Viewing 18 posts - 1 through 18 (of 18 total)
  • A particular type of Scottish hill
  • Premier Icon Kunstler
    Free Member

    I’m going to be supporting someone to do some hill walking with some limiting factors and trying to come up with a list of possible hills. I would welcome ideas on this from you good people.

    The first thing is that we are looking for relatively easy descents – not too steep or technically challenging. Walking poles will be in use but it’s very slow progress and time will be end up being a factor. Everything is fine going uphill. Beinn Ghlas was done with a colleague a few months back and it went well apart from the descent being extremely slow – a bit of awkwardness coordinating footwork. Some of that is unavoidable but short sections of it would work.

    One that I can think of is Cairngorm by the northern corries (though not until the spring when snow is gone and daylight is long). That has a relatively gentle gradient from the summit and the possibility of using Coire Cas service track back to car park. It also has the benefit of being high up for a good long while – this is very good.

    And the other thing is that we will be travelling from Edinburgh using public transport (I’m looking into viability of car hire). I do this all the time myself for trips to the Highlands but always with a bike and ride to the hills. I’m struggling to think of hills suitable. Ben Vrackie is a possibility though it’s upper steepness might be a problem.

    So hit me with your hill suggestions if you have any.

    Premier Icon matt_outandabout
    Full Member

    Ben Chonzie above Turret was fairly rounded from memory…
    Some of the north Lawers ridge – Meall nan Subh and Beinn Heasgarnich Glen Lochay and Meall nam Maigheach from Lochan nan Lairige. The issue will be transport – you would need to time with Ring of Breadalbane Explorer bus.
    Dalnaspidall has some stalkers tracks heading up Meall na Leitreach, Beinn Mholach etc that are not too steep from memory again.
    Edge of Rannoch, from Loch Rannoch or Loch Tulla are also fairly rounded, but a faff on transport and some woodland bashing to get there.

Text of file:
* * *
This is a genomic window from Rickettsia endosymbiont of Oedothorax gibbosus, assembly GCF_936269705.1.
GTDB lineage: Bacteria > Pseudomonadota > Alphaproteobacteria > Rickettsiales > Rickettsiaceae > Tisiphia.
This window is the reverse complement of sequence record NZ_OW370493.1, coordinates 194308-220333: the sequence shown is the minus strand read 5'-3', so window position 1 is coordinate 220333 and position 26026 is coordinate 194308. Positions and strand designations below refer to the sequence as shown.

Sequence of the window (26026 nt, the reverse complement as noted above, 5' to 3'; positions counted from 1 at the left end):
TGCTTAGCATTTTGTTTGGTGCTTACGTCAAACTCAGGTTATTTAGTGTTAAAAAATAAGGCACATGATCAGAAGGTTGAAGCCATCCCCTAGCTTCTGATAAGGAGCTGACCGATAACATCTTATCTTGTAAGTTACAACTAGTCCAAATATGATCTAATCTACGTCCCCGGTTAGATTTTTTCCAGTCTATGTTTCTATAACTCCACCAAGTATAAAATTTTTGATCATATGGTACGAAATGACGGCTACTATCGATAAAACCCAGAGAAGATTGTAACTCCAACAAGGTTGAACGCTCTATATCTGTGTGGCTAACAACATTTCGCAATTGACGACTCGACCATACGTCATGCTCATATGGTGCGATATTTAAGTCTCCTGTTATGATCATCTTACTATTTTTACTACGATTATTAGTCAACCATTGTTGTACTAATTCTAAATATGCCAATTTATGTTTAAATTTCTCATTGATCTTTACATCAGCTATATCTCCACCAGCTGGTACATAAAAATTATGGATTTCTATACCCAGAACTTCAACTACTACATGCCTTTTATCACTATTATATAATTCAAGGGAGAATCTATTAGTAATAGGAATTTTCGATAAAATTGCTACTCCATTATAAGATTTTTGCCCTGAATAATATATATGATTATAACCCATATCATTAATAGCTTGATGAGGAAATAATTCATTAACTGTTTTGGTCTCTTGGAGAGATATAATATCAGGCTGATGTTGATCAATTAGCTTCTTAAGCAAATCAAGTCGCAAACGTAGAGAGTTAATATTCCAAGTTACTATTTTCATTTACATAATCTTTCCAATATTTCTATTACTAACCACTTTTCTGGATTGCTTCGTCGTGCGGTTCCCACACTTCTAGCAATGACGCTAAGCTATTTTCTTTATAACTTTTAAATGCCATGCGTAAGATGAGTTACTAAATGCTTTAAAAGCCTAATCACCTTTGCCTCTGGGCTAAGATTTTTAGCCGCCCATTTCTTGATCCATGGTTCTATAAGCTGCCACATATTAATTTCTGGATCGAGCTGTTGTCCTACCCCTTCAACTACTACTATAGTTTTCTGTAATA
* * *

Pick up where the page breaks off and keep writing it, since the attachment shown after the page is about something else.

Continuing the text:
Meall Leathan Dhaill from above Callander is ace wee hill, all accessed from a track and you can extend onto Uamh Bheag above the windfarm.

    Bheinn Dearg to west of Callander, from forest, is also track all the way and ace view.

    Premier Icon wanmankylung
    Free Member

    Aonach Mor

    Premier Icon kcal
    Full Member

    Some of the Monoliths from Newtonmore / Kingussie, by memory (again) are relatively easy I think. Maybe a bit featureless to hold attention though. You might extend it to end up down at Laggan. Can’t think of any others off top of my head.

    Premier Icon BigButSlimmerBloke
    Free Member

    Without a car, can’t help. With a car you might want to consider
    Mount Keen, long’ish approach but not too difficult on either ascent or descent (bikable in fact).
    Mayar and/or Dreish above Glen Doll. there is a bit of a scramble coming out of Corrie Fee, not difficult but may be limiting, descent would be from the bealach between Mayar and Dreish but the path is eroded, sitting seveal feet below the ground line so can catch rockslides making walking it a bit of a pain. From the Glen Prosen side is much easier with a shorter and more pleasant approach. Glen Prosen makes Dreish the target which has far better views than Mayar.
    Cairn An Tuirc from the furthest north car park in Glen Shee. Approach is fine, hill looks a bit more intimidating than it is, swerve north once you start to climb, go round north of the summit to the bealach that runs east/west and approach the summit from that side. From the summit, follow the bealach east and turn right when you can to take in Carn of Claise with a possible descent along the ridge that stops just above (south of) the car park. You can decide before leaving whether that’s a suitable descent as the hardest part is the last part.

    Premier Icon Beagleboy
    Full Member

    Ben Cleuch in the Ochils?

    http://www.walkhighlands.co.uk/fife-stirling/ben-cleuch.shtml

    Premier Icon b r
    Free Member

    You said ‘hill’ and easy-ish.

    What about a train to Galashiels and then walk the SUW (pretty much from the station) to The 3 Brethern, then onwards down to Selkirk.

    X95 back to Galashiels and train home.

    Or bus to Innerleithen, and then climb the SUW and follow to Galashiels where you can get on the same bus back, or train etc.

    http://www.walkhighlands.co.uk/borders/

    Premier Icon Kunstler
    Free Member

    Good suggestions so far, thanks folks. I’ll get stuck in to the maps later today and have check them out. I’ve done quite a few of them myself but memory is poor.
    Matt – Callander is a good option. I mined a lot of possibilities there earlier this year with someone who has different capabilities but you’ve given me a few more. I did intend to ride out and check Beinn Gullipen out last Sunday but was feeling a bit under the weather so didn’t bother. Is Beinn Dearg accessible from that track up from Callander. Couldn’t see anything on the map so presumed the usual bog. I’ll maybe have a look next weekend and try to combine a ride up Meall Leathan Dhaill.